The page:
Much of [the $413 million] came to Mr. Trump because he helped his parents dodge taxes. He and his siblings set up a sham corporation to disguise millions of dollars in gifts from their parents, records and interviews show. Records indicate that Mr. Trump helped his father take improper tax deductions worth millions more. He also helped formulate a strategy to undervalue his parents’ real estate holdings by hundreds of millions of dollars on tax returns, sharply reducing the tax bill when those properties were transferred to him and his siblings.
The IRS didn’t catch on, and Fred Trump transferred more than $1 billion to his children. The Trumps paid only about $52.2 million in taxes, rather than the at least $550 million they could have been forced to pay.
Barry was the co-owner of one of those shell companies used to draw cash from their father’s businesses by marking up purchases already made by employees rather than buying equipment for Fred Trump’s buildings, the Times reported, as it claimed to do. The millions of dollars siphoned through the company went — untaxed — to Barry, Donald Trump, and their other siblings.
In 2018, a lawyer for Donald Trump denied the Times’s reporting, saying the allegations of “fraud and tax evasion are 100 percent false, and highly defamatory,” adding, “there was no fraud or tax evasion by anyone.” In Mary Trump’s book, Too Much and Never Enough, she said Barry denied a willing part in any scheme. “I met with Maryanne shortly after the article ran. She denied all of it. She was just a ‘girl,’ after all. When a piece of paper was put in front of her, she’d signed it. … She seemed unconcerned that there would be any repercussions,” Mary Trump wrote.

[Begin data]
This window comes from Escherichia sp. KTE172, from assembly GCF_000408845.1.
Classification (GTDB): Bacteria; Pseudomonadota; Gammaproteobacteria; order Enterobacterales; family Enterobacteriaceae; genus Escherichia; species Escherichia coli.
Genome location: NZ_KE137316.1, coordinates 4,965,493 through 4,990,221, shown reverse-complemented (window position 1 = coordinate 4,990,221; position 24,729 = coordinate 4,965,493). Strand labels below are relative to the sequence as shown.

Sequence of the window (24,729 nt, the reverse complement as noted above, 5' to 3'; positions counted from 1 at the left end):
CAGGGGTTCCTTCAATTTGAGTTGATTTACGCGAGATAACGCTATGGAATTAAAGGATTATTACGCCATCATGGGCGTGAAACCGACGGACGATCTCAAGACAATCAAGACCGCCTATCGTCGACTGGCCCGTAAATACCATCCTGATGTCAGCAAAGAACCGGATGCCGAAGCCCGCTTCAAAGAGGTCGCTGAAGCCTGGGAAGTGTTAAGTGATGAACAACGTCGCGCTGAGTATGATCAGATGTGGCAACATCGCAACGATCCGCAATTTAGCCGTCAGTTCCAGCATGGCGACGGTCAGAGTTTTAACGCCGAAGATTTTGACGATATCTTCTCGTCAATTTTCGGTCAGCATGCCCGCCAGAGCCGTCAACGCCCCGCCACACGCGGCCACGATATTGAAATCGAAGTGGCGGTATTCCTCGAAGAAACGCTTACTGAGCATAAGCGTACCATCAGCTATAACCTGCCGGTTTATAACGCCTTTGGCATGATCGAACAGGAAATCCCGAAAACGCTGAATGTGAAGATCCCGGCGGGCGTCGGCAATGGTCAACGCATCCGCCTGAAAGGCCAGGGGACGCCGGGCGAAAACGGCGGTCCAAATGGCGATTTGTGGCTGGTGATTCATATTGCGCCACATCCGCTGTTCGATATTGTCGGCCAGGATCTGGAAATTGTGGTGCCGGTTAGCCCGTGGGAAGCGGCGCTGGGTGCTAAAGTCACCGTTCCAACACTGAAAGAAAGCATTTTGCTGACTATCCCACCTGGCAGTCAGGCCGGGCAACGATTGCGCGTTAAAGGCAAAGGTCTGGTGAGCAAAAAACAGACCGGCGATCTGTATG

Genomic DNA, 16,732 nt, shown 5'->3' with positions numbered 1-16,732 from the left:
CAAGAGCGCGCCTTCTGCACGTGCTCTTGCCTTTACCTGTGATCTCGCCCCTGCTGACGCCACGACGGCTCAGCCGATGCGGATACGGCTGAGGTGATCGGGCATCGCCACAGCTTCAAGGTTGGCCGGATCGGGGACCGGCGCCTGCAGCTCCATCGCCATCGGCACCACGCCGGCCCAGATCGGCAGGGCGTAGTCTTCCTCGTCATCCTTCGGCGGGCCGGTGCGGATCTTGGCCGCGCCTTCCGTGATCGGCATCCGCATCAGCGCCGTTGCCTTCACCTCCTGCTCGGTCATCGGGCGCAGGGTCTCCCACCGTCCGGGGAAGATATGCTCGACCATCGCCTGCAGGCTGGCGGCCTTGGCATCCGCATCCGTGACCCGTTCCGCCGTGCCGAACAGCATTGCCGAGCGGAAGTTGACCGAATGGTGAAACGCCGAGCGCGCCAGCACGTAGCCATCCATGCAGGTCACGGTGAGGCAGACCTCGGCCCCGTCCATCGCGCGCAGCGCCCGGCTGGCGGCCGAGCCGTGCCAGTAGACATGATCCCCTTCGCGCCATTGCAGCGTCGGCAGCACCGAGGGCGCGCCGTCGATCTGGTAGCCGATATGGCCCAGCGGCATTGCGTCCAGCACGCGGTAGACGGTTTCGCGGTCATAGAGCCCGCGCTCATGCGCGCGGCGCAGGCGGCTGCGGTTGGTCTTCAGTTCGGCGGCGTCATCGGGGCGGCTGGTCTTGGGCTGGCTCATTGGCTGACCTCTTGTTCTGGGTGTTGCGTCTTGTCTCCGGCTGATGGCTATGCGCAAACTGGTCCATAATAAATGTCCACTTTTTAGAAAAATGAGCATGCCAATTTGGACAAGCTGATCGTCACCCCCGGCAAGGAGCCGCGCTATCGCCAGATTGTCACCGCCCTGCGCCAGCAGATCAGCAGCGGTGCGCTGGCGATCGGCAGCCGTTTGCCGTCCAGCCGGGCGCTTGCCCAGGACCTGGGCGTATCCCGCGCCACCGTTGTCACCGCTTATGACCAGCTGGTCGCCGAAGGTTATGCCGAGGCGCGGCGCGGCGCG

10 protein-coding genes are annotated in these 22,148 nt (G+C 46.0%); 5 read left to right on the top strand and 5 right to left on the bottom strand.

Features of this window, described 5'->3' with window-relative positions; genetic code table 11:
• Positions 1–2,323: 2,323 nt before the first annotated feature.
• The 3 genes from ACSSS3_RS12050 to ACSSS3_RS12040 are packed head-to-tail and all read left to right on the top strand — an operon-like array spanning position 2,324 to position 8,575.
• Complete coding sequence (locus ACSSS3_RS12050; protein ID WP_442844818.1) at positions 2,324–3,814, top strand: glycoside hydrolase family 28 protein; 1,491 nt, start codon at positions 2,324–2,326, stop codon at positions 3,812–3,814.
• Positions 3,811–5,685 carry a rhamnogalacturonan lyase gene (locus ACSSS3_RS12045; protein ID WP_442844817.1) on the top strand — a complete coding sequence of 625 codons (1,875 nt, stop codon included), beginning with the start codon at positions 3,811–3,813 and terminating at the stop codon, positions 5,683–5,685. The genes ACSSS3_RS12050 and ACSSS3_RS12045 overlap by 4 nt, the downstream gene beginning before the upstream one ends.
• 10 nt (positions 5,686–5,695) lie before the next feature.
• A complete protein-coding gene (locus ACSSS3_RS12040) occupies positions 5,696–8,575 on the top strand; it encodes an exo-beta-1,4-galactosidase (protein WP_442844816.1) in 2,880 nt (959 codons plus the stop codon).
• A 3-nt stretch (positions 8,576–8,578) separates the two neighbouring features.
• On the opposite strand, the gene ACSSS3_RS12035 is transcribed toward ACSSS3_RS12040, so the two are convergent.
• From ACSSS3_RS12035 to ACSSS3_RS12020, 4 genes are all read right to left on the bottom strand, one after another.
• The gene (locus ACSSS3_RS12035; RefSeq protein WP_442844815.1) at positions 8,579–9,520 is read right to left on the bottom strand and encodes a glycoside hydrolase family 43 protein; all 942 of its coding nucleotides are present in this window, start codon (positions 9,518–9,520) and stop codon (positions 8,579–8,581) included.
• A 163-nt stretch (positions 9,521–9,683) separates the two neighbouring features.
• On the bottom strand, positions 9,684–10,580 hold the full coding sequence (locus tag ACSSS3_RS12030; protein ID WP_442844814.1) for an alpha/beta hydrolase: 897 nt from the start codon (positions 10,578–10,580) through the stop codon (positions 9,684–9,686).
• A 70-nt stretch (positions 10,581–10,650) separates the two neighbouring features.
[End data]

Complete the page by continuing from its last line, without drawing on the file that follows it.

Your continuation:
But after the Times’s investigation was published, a judicial conduct council launched an investigation into how Barry benefited from tax schemes and may have influenced actions taken by the family over the decades. The Times reported last year that Barry, now 83, retired 10 days after a court official told complainants that the investigation would get “the full attention” of the council, ending the investigation. (Barry was appointed as a federal judge by President Ronald Reagan. She complained in Mary Trump’s recordings that Donald Trump long held his “only favor” to her over her head: asking his lawyer Roy Cohn to push Reagan to appoint more female judges.)
Donald Trump has claimed on the campaign trail to be a self-made billionaire, and he has built trust with many voters on the premise that his business expertise can benefit the country. But the Times’s reporting illustrates how Trump — who was earning $200,000 annually in today’s dollars by the age of 3 — was propped up by family wealth.
The beneficiaries of the family scheme are now among the most powerful people in America. That will be on full display beginning Monday, when the Republican National Convention will convene with part digital, part in-person events throughout the week.
Some of the key speakers at the convention will be members of the Trump family. In addition to the president, Donald Trump Jr., Melania Trump, Ivanka Trump, Eric Trump, and Tiffany Trump are all slated to appear, making it a true family affair.